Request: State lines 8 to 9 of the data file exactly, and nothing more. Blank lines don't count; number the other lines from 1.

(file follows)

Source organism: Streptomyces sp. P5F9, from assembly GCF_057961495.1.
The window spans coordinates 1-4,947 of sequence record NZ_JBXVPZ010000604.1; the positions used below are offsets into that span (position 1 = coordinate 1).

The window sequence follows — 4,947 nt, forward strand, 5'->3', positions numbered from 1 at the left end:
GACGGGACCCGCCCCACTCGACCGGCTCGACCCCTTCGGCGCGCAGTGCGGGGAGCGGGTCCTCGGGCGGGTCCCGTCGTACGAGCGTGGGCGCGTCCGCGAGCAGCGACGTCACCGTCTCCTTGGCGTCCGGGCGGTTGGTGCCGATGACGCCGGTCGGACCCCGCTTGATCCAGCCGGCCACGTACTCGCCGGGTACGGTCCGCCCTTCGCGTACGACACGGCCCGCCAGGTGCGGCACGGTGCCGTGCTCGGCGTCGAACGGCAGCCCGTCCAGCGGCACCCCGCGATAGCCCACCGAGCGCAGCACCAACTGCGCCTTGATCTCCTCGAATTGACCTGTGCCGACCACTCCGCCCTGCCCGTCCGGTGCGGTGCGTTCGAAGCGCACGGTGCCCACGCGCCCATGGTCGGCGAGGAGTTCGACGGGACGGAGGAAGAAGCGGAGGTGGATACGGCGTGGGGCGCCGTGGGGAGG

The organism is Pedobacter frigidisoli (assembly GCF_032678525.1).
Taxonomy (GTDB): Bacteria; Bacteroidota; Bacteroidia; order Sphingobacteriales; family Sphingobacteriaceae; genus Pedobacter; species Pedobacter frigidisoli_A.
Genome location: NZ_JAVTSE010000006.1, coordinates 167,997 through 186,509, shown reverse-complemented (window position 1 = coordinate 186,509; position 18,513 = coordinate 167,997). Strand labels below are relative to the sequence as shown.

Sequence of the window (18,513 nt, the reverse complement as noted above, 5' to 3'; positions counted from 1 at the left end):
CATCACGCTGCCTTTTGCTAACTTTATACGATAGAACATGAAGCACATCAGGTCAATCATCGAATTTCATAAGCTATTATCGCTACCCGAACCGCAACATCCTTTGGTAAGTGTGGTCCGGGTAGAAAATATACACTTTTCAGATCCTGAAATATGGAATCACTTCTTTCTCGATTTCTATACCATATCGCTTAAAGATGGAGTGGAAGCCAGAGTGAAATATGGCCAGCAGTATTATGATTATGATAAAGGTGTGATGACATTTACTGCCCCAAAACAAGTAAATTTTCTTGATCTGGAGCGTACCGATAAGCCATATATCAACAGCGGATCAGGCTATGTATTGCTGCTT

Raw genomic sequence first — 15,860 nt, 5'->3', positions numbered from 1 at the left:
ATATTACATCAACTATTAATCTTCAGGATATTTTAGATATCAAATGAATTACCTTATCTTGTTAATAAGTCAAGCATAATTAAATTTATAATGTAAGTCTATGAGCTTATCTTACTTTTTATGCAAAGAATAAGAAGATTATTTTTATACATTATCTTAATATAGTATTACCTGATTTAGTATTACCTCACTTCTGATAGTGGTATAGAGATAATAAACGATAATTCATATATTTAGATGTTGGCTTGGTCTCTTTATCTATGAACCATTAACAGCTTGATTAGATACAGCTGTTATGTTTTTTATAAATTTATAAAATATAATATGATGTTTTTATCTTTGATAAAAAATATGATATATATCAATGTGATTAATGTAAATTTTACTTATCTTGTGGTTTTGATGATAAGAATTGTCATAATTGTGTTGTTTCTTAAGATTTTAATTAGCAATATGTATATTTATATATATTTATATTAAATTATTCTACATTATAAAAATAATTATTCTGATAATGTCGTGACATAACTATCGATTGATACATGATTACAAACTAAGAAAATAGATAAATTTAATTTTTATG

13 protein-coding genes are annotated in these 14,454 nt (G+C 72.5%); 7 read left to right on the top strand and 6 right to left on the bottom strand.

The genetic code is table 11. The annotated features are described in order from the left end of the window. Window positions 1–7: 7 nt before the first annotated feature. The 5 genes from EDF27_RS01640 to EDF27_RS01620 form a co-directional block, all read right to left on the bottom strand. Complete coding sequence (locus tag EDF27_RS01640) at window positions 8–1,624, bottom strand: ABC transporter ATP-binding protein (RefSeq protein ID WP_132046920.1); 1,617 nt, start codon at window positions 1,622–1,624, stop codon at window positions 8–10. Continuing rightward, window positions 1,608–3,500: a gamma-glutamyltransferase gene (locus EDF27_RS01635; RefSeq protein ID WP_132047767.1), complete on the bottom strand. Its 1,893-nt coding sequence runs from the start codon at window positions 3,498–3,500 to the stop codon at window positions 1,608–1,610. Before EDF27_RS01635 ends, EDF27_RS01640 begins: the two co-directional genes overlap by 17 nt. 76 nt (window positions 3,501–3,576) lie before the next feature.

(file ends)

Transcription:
Sequence of the window (18,513 nt, the reverse complement as noted above, 5' to 3'; positions counted from 1 at the left end):
CATCACGCTGCCTTTTGCTAACTTTATACGATAGAACATGAAGCACATCAGGTCAATCATCGAATTTCATAAGCTATTATCGCTACCCGAACCGCAACATCCTTTGGTAAGTGTGGTCCGGGTAGAAAATATACACTTTTCAGATCCTGAAATATGGAATCACTTCTTTCTCGATTTCTATACCATATCGCTTAAAGATGGAGTGGAAGCCAGAGTGAAATATGGCCAGCAGTATTATGATTATGATAAAGGTGTGATGACATTTACTGCCCCAAAACAAGTAAATTTTCTTGATCTGGAGCGTACCGATAAGCCATATATCAACAGCGGATCAGGCTATGTATTGCTGCTT